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‘Unpeople’ and ‘Unmoney’: An activist counts th...

Business Maverick

BUSINESS MAVERICK BOOK REVIEW

‘Unpeople’ and ‘Unmoney’: An activist counts the costs of the ‘uncounted’

Alex Cobham, chief executive of the Tax Justice Network, has long been an activist on issues pertaining to tax havens. In this short, crisp book, he examines the challenges and costs stemming from the failure to accurately count the sheer numbers of those living at the bottom of the income pyramid and the wealth those at the top have accumulated. The Covid-19 pandemic has brought some of these issues to the fore.

In The Uncounted, Alex Cobham asks us to imagine a world in which “unpeople” at the bottom are not counted, and where “unmoney” at the top is also uncounted. This is a global economy, he writes, “Where the unpeople are denied a political voice and access to public services, while the unmoney escapes taxation, regulation and criminal investigation, allowing corruption and inequality to flourish out of sight.” 

The sheer scale of the problem is by its very nature hard to quantify. Cobham — drawing on his own research as well as that of others in related fields — has tried to provide some sense of the scale.

One example of many cited in this book is the work of Roy Carr-Hill, who estimated in 2013 and 2014 that about 300 to 350 million people globally were “uncounted.” Cobham notes that this would have been about 5% of the world’s population at that time, a “level that accountants typically use to indicate a material issue in company financial reports”. 

Among those who typically go uncounted are the homeless or mobile communities such as nomads and pastoralists. (In the case of some nomadic communities it must be said that they may not want to be counted as they cross state boundaries or compete for resources not provided by the state).

Implications include the failure to accurately count the number of people with access to improved water sources, which has obvious policy and public health consequences. The issue is indeed material, especially for the lives of the poorest. In Sudan, undercounting of marginalised groups saw state resources poured into the north of the country, contributing to impoverishment elsewhere. 

“The uncounted at the bottom are excluded… from the benefits of the social contract,” Cobham writes. 

Moving to the uncounted at the top, Cobham explores issues related to tax havens, profit shifting and trade mispricing. This state of affairs undermines tax collection, allows corruption and criminality to flourish and “condemns societies to ignorance about the state of their own true inequalities”. Multiple studies have put the annual revenue losses from profit shifting at $100-billion to $600-billion annually — a range that underscores the opacity at work here, but which some critics might say suggests flaws in the models used. 

Much of the problem lies with tax havens from the Cayman Islands to Luxembourg to the US state of Delaware — jurisdictions that siphon capital, often from poor regions such as Africa, and effectively conceal it from prying eyes.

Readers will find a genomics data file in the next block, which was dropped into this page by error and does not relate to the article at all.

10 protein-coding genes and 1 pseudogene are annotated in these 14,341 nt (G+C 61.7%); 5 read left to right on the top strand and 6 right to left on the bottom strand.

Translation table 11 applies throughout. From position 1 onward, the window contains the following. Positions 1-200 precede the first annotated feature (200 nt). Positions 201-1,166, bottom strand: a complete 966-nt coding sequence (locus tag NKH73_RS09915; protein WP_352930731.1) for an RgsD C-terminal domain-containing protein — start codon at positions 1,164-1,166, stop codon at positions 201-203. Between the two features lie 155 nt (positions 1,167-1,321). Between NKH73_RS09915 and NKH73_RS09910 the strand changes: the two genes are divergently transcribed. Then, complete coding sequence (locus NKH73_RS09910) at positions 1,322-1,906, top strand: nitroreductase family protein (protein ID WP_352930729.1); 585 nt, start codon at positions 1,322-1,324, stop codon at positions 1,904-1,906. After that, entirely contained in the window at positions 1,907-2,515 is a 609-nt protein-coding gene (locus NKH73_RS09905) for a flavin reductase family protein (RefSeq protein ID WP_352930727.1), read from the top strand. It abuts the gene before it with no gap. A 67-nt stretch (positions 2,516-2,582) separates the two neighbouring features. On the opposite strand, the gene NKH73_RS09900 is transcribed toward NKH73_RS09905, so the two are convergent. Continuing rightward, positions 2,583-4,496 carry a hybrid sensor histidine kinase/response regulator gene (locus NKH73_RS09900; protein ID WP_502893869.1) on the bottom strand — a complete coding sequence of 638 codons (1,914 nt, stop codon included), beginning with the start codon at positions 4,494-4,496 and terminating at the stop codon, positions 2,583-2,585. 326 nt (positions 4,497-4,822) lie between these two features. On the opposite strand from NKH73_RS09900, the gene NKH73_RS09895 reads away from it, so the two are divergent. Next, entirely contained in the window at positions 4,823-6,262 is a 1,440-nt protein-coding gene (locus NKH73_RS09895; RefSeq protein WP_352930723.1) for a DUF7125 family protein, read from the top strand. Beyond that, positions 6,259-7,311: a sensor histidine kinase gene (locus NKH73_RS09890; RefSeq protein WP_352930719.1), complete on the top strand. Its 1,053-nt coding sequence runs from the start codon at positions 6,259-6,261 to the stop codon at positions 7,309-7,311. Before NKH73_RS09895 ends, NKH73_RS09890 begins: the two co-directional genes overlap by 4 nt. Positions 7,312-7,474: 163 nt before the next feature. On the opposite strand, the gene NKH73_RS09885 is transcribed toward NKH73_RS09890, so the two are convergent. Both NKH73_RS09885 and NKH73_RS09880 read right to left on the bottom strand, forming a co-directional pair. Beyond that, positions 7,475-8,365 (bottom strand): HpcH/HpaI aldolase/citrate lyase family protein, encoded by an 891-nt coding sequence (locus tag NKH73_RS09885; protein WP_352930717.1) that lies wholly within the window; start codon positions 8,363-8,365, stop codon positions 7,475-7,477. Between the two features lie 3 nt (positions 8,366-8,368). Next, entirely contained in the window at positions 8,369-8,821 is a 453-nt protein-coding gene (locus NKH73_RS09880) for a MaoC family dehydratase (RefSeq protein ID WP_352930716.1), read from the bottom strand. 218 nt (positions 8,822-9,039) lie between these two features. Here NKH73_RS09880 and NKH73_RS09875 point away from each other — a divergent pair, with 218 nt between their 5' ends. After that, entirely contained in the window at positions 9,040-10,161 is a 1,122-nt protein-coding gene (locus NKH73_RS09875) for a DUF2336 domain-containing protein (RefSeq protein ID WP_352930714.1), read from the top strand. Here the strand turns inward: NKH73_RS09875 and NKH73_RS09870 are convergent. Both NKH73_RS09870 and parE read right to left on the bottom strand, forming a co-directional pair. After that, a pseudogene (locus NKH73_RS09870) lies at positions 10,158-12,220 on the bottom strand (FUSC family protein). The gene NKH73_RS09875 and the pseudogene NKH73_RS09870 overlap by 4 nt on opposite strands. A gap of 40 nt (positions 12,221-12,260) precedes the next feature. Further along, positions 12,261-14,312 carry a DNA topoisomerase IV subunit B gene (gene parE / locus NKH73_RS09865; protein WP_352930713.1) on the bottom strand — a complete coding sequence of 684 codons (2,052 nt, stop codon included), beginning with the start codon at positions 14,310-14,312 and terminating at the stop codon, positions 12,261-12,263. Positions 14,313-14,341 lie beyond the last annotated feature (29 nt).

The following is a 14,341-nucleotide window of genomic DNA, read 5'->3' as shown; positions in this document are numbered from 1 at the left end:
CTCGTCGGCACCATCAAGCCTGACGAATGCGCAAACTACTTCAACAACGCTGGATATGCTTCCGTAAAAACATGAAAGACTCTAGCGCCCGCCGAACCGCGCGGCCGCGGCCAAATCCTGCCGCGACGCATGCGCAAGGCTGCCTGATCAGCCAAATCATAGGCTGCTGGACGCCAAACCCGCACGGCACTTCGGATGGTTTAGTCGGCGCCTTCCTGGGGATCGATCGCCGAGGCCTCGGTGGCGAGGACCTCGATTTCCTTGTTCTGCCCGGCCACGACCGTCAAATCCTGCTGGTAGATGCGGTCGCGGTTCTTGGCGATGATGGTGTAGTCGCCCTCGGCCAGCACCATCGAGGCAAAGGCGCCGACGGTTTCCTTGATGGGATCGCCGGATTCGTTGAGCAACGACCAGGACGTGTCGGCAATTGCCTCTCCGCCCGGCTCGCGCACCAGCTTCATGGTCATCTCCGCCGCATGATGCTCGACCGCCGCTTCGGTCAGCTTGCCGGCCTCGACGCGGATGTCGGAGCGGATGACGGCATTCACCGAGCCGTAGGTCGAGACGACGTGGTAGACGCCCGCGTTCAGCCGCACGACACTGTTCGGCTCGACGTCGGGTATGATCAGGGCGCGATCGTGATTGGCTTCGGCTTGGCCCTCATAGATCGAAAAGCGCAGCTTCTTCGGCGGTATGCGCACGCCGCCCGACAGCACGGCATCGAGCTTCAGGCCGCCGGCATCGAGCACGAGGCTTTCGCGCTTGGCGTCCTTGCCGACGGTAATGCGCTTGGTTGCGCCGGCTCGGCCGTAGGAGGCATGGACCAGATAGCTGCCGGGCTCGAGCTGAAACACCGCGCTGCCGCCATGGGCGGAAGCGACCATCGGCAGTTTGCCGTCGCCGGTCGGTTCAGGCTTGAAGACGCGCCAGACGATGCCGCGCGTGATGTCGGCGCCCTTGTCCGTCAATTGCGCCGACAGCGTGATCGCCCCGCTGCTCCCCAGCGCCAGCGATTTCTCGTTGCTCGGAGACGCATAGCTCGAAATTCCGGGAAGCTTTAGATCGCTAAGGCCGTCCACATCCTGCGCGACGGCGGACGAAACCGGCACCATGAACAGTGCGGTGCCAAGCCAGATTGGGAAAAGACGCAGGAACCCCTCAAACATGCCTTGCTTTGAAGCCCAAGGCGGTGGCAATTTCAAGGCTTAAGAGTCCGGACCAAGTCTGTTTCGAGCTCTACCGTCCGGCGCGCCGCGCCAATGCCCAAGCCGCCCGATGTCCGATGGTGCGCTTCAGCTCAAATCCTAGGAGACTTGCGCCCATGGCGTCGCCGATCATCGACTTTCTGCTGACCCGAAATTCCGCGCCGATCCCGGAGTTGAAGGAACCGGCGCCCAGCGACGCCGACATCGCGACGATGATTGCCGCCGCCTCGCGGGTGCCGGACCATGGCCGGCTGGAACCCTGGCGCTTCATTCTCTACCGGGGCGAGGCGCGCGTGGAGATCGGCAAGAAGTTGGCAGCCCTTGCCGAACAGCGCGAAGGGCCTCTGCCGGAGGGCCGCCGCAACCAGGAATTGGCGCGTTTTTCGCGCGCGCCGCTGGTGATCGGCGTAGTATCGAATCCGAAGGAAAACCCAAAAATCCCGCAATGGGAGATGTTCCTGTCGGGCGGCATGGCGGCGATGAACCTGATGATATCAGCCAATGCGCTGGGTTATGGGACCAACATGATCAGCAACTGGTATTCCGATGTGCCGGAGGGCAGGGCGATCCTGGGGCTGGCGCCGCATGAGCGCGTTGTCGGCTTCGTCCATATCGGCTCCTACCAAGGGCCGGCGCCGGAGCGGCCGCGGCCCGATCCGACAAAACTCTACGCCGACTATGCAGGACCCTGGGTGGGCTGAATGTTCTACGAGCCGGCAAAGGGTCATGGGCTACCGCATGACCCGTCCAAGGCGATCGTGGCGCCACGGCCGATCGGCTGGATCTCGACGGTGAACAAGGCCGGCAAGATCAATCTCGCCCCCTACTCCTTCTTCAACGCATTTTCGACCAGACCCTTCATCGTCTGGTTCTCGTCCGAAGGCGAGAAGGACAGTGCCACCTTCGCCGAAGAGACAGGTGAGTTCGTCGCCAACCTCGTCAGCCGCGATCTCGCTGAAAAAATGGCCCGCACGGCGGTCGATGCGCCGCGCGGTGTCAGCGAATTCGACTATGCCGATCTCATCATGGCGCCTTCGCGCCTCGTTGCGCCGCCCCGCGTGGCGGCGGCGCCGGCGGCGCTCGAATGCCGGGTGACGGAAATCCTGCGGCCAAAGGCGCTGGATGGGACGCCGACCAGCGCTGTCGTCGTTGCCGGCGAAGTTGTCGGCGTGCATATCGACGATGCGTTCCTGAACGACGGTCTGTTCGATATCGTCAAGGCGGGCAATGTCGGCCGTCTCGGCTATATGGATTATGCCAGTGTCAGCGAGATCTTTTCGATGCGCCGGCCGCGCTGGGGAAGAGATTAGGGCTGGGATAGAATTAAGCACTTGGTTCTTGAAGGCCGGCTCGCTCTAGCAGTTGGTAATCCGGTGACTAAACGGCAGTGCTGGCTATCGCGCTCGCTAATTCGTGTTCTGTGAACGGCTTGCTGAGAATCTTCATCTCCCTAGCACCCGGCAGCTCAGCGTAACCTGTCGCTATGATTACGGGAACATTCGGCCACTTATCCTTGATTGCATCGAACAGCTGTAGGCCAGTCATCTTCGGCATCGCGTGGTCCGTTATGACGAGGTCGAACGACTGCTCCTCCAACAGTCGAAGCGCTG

The amount of capital held offshore is estimated to be about 10% of global GDP with wide regional variations. For some Latin American countries and Russia, the figure is as high as 60%, while for Western Europe it is reckoned to be about 15%, according to the findings cited by Cobham. Revealingly, higher offshore wealth is found to correspond to a country’s relative proximity to Switzerland. High levels of offshore wealth are also linked to social and political instability and natural resource wealth. Think of Nigeria and Angola. 

Policy proposals to pull aside the veil on this wealth have been mooted for years, such as automatic exchange of tax information between countries. Some progress has been made on the exchange of information in recent years, but gaping loopholes remain. Among other things, it is a topic of concern to South Africans as authorities try to bring the Gupta brothers to book and track down the loot they channelled offshore. 

The issue of tax havens was brought to wider public attention in 2011 with Nicholas Shaxson’s groundbreaking book, Treasure Islands: Tax Havens and the Men Who Stole the World. It has since been gaining traction, with Cobham’s Tax Justice Network and others carrying the torch. 

Often seen as an issue promoted by the left — and by extension, anti-business activists — there is no reason why business should not be on board. And many of the activists involved are not “anti-business”. Companies that are able to accumulate profits by effectively hiding them have an unfair advantage and policy distortions can include heavier tax burdens on the rest of us to compensate. Ultimately, this is an issue about transparency, which has obvious benefits for markets and investors as well as society more broadly. 

In the face of the raging Covid-19 pandemic, some of these issues are coming to the fore. Denmark and Poland have cut off companies based in tax havens from financial aid packages being offered in response to the pandemic.

Companies which use such jurisdictions are now starting to face very material consequences. The outbreak surely underscores the importance of counting the uncounted “unpeople”. Among other things, this can provide for more accurate data on mortality rates while making the impact on the poor more visible. These factors clearly have important policy implications, including the pace at which lockdowns should be phased out. A lot is at stake here. BM

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